Prime Minister Stephen Harper earned some praise from environmentalists for his announcement about vastly expanding conservation of the Nahanni River watershed.

"What this demonstrates to us is that the Prime Minister clearly recognizes the important of protecting wilderness and wildlife in North and across Canada for that matter," said Jill Sturdy of the Canadian Parks and Wilderness Society on Wednesday.

At the same time, there are some outstanding issues that must be resolved between the feds, local First Nations and the territorial government regarding natural resource development near the Nahanni.

"We can't open up everything for development but at the same time we don't want to protect everything to the point where there is no basis for an economy," the Northwest Territories' Premier Joe Handley said in Moncton.

Harper announced that 29,000 square kilometres of land will be added to the existing 4,766 square kilometres of the Nahanni National Park Reserve.

"Canada is blessed with the magnificent natural beauty from coast to coast but none more spectacular than Nahanni National Park Reserve," Harper said at a news conference held near the confluence of the Mackenzie and Liard Rivers.

"This is arguably the most important act of environmental protection in a generation."

Wednesday's announcement brings the park's total size to 33,766 square kilometres, or five times the size of Prince Edward Island.

However, while environmental groups have praised the expansion, they would like to see the entire watershed protected, which would push the park up to 38,000 kilometres in size.

Those boundaries would include the site of a potential zinc mine with an ore body valued at an estimated $2.5 billion.

Jonas Antoine of the Nahanni Consensus Team, which counts federal officials and local aboriginals among its members, pronounced his group pleased.

"You can never get exactly 100 per cent of what you want but this is something good," he told The Canadian Press. "It's taken many years because people don't see. People need to come here and see for themselves. You have to see it to truly appreciate it."

NDP Leader Jack Layton canoed the river in 2006 with his wife, fellow MP Olivia Chow, to promote expanding the park.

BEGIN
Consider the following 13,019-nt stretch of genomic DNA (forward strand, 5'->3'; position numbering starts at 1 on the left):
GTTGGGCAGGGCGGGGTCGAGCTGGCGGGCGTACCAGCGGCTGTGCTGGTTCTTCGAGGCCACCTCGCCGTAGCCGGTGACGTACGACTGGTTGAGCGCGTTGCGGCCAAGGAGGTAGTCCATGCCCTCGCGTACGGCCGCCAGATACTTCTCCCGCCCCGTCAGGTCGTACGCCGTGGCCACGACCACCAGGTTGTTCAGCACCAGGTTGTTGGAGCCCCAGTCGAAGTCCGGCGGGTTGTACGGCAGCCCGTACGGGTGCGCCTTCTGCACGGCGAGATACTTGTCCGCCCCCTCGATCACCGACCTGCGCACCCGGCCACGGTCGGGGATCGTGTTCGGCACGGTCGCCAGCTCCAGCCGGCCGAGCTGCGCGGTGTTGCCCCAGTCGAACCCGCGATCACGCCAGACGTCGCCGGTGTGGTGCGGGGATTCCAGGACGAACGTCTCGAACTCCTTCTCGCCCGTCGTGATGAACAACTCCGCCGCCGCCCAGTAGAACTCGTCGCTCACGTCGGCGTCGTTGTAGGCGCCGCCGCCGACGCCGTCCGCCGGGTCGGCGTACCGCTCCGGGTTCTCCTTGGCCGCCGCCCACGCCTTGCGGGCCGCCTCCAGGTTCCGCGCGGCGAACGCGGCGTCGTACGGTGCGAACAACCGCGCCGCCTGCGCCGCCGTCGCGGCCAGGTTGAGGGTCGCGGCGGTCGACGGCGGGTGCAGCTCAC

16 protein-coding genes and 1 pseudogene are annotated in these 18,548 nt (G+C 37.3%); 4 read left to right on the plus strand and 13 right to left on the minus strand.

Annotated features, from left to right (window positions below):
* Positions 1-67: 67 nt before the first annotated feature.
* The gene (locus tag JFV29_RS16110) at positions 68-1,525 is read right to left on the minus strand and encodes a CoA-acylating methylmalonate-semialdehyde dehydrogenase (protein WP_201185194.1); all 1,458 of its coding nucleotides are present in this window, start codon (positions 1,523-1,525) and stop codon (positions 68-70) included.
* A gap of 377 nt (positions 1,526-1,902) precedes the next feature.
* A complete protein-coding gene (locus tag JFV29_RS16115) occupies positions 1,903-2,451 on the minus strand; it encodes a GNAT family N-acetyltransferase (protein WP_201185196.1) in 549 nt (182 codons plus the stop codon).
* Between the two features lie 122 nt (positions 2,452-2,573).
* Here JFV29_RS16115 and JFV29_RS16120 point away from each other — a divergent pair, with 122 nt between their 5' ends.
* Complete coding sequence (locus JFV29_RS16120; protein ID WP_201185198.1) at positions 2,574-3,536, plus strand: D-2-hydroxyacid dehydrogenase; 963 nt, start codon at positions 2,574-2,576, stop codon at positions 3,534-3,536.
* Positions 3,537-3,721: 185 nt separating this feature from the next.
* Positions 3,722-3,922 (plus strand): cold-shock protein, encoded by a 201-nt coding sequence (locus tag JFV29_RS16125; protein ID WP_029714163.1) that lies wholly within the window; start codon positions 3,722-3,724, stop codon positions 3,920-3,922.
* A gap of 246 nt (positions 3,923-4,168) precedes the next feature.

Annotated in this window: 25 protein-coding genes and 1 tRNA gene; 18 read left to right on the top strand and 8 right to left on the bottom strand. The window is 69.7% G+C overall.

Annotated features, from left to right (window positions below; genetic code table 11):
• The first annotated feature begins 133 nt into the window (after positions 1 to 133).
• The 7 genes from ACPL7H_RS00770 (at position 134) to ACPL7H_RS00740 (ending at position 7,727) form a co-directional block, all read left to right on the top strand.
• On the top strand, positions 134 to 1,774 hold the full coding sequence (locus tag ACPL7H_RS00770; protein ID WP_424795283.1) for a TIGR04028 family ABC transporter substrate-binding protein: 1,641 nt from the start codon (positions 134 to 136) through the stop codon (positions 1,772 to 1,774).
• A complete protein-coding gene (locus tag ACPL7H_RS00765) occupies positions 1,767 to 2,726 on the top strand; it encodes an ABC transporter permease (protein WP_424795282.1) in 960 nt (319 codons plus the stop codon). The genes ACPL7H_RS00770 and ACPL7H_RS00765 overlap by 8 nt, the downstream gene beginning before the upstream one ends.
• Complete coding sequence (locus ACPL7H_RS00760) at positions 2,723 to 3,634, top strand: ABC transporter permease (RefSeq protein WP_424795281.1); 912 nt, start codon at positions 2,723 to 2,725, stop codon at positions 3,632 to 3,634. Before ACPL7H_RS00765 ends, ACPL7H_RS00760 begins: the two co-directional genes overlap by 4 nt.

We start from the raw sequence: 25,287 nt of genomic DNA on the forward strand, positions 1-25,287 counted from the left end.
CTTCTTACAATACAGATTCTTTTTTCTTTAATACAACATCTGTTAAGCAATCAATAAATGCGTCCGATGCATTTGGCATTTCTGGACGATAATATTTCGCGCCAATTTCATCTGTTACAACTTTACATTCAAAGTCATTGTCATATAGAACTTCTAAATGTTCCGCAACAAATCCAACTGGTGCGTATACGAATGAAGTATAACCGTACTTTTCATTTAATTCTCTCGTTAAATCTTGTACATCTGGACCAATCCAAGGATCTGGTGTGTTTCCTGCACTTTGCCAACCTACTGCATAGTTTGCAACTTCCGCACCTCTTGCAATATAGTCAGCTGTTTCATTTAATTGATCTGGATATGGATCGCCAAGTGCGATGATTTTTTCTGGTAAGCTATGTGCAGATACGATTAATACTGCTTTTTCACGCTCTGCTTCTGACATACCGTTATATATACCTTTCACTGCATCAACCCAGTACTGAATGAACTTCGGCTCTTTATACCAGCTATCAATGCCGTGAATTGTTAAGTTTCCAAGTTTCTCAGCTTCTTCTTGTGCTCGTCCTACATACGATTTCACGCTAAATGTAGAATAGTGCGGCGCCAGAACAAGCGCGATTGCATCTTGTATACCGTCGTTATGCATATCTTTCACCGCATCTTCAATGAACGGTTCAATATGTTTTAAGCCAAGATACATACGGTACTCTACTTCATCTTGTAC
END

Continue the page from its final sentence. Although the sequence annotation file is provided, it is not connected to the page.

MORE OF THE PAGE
"We were frankly blown away.  The true meaning of the word majesty struck us. This is a spectacular river," he said in Saskatoon. "Steps to protect this river -- the nature and cleanliness of its water and the biodiversity that's there -- are essential and we certainly welcome the steps that have been announced."

In a news release, however, Layton criticized Harper for not protecting the entire watershed.

"The Harper Conservatives have chosen an arbitrary portion of land rather than protecting the entire watershed," said Layton. "This is a missed opportunity."

Nahanni's significance was first officially recognized in 1972, when then-prime minister Pierre Trudeau established the initial reserve to protect it from hydro-electric development.

In 1978, the UN made Nahanni the world's first world heritage site.

The area provides habitat for wolves, grizzly bears, lynx, woodland caribou, Trumpeter Swans, Dall's sheep and mountain goats.

Victoria Falls on the Nahanni are twice the height of Niagara Falls.

Sovereignty tour

Harper is on a three-day tour of the North as part of his campaign to assert Canadian sovereignty over the region.

The trip comes after a recent Russian submarine expedition that planted a Russian flag on the seabed at the North Pole.

He is expected to make some military announcements in the next few days.

The Conservatives said in the 2006 election campaign they want to establish a deep-water port in the far north.

Some think they might use the site of the Nanisivik mine, located near the eastern end of the Northwest Passage.

Harper is expected to announce a new winter warfare school when he visits Resolute on Thursday.

While that is going on, Canada's military is conducting exercises in the waters off Baffin Island's south coast.

With a report from CTV's David Akin and files from The Canadian Press